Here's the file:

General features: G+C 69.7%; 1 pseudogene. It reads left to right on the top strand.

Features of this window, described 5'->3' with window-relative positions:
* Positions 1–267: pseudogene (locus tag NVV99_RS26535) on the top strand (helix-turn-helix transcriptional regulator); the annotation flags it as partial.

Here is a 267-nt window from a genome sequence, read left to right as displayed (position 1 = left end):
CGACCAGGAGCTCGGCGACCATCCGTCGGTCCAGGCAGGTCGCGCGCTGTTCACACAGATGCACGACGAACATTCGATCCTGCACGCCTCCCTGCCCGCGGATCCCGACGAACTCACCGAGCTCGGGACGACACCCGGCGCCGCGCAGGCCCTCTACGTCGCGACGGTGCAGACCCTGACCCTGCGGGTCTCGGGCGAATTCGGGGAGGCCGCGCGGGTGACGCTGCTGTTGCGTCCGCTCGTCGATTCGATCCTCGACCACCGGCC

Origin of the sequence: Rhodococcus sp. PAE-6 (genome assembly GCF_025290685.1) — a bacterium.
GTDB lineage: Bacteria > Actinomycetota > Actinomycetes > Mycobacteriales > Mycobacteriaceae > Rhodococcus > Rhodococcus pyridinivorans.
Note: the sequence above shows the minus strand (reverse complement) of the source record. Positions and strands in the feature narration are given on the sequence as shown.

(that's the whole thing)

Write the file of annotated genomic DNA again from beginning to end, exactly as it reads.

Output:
General features: G+C 69.7%; 1 pseudogene. It reads left to right on the top strand.

Features of this window, described 5'->3' with window-relative positions:
* Positions 1–267: pseudogene (locus tag NVV99_RS26535) on the top strand (helix-turn-helix transcriptional regulator); the annotation flags it as partial.

Here is a 267-nt window from a genome sequence, read left to right as displayed (position 1 = left end):
CGACCAGGAGCTCGGCGACCATCCGTCGGTCCAGGCAGGTCGCGCGCTGTTCACACAGATGCACGACGAACATTCGATCCTGCACGCCTCCCTGCCCGCGGATCCCGACGAACTCACCGAGCTCGGGACGACACCCGGCGCCGCGCAGGCCCTCTACGTCGCGACGGTGCAGACCCTGACCCTGCGGGTCTCGGGCGAATTCGGGGAGGCCGCGCGGGTGACGCTGCTGTTGCGTCCGCTCGTCGATTCGATCCTCGACCACCGGCC

Origin of the sequence: Rhodococcus sp. PAE-6 (genome assembly GCF_025290685.1) — a bacterium.
GTDB lineage: Bacteria > Actinomycetota > Actinomycetes > Mycobacteriales > Mycobacteriaceae > Rhodococcus > Rhodococcus pyridinivorans.
Note: the sequence above shows the minus strand (reverse complement) of the source record. Positions and strands in the feature narration are given on the sequence as shown.